Media Comparisons Women In The Military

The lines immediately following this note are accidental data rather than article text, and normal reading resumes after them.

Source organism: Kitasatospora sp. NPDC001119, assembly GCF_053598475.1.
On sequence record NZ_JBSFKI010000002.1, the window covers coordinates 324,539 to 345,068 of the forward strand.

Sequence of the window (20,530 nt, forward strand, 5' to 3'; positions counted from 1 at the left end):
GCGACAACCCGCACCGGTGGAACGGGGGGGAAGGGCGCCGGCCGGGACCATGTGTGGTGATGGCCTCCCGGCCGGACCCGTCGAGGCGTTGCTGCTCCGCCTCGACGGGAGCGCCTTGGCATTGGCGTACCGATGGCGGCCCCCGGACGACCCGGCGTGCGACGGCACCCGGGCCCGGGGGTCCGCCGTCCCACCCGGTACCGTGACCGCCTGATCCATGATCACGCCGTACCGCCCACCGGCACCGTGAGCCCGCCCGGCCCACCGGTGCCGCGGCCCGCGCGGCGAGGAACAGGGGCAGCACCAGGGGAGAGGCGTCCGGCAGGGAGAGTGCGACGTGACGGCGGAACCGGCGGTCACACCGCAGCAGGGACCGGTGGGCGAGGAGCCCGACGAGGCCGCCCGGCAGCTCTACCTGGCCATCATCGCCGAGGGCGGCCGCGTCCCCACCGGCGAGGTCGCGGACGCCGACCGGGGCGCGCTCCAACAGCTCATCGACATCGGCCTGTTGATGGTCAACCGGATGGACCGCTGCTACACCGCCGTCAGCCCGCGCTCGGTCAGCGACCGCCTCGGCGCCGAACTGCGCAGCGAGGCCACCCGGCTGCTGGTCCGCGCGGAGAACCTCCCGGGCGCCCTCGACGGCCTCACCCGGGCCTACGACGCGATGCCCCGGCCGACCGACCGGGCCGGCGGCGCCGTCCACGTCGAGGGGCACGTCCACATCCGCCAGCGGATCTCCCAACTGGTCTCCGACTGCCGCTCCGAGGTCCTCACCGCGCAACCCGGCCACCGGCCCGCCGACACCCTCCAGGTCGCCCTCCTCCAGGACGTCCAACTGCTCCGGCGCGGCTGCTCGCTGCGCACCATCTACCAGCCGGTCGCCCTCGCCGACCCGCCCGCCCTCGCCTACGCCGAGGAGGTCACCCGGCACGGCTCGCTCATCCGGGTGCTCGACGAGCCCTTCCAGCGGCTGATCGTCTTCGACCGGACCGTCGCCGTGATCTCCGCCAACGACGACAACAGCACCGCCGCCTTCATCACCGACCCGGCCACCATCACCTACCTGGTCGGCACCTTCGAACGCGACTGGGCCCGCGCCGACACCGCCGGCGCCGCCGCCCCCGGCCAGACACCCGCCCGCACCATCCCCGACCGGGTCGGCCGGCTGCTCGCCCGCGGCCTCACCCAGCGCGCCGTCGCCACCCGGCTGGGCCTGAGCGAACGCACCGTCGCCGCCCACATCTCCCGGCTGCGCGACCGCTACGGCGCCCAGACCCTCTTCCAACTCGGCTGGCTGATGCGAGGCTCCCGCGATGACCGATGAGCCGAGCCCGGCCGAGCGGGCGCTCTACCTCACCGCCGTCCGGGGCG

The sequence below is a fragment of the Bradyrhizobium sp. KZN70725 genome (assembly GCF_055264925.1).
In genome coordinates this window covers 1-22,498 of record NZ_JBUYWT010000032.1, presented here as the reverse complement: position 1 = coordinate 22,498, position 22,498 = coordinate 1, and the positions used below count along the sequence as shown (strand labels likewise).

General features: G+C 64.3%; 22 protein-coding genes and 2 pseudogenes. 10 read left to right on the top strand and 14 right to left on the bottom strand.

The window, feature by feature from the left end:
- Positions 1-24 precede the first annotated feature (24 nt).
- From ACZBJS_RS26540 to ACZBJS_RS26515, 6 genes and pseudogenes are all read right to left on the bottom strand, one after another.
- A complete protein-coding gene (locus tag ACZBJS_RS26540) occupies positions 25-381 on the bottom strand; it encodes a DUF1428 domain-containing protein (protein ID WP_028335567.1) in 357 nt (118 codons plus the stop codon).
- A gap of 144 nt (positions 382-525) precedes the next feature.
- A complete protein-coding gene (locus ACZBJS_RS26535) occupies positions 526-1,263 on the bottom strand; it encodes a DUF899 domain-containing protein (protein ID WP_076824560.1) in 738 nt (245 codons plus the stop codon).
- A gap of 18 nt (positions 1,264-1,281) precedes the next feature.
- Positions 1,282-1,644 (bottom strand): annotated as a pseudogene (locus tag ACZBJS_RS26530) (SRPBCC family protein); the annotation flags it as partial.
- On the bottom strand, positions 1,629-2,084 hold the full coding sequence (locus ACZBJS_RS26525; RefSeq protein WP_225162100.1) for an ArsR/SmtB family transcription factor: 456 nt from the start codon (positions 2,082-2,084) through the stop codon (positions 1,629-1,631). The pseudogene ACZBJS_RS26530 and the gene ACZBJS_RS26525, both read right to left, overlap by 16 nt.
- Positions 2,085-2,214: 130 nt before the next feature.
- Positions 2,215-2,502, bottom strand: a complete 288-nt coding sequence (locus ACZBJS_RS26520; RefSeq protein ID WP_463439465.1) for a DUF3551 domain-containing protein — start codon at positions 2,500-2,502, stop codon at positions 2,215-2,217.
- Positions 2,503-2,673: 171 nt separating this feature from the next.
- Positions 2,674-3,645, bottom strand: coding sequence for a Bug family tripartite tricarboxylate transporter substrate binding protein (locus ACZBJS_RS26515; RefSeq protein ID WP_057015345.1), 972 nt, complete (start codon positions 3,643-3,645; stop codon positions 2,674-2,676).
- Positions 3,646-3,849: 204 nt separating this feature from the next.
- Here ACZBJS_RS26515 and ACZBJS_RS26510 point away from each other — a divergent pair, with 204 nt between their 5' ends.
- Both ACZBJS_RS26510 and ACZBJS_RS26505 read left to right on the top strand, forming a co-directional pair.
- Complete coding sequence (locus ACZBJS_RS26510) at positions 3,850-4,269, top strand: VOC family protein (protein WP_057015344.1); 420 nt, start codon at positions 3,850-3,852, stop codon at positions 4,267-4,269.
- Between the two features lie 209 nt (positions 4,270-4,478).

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Gender inequality has continuously been a controversial issue in society. Overall women have been disadvantaged as a result of gender related biases especially in male dominated fields. This essay examines the social issue of discrimination of women in the Australian military as it has been reported by two news websites: The Sydney Morning Herald (SMH) and The Australian, in the context of the Federal government’s decision to remove all gender-based restrictions in the military. Using the work of McCombs and Shaw on agenda setting theory, this essay will argue that the more centrist approach taken by The SMH and the more conservative one taken by The Australian aim to persuade their readers to either approve or disapprove of the government’s decision. To achieve this, it will firstly provide an overview of gender inequality and discrimination in the military, using research to show how women have been disadvantaged and excluded from certain roles. Secondly, it will compare and contrast the media coverage of this issue by the SMH and The Australian, using the work of McCombs and Shaw to explain how the different approaches aim to influence public opinion on the issue. Finally, it will link this discussion to the social issue of gender to demonstrate how the media portrays gender when regarding the issue of discrimination against women in the military. The integration of women into the military and particularly in combat roles has always been a divisive issue. Although Federal Parliament passed the Sex Discrimination Act in 1984 allowing women the right to equal opportunity in the workplace, the Australian Defense Force (ADF) gained an exemption allowing them to exclude women from serving in combat duties (Australian Bureau of Statistics (ABS), 2004). Research reveals that prohibiting women from serving in combat roles limits their opportunities to pursue leadership

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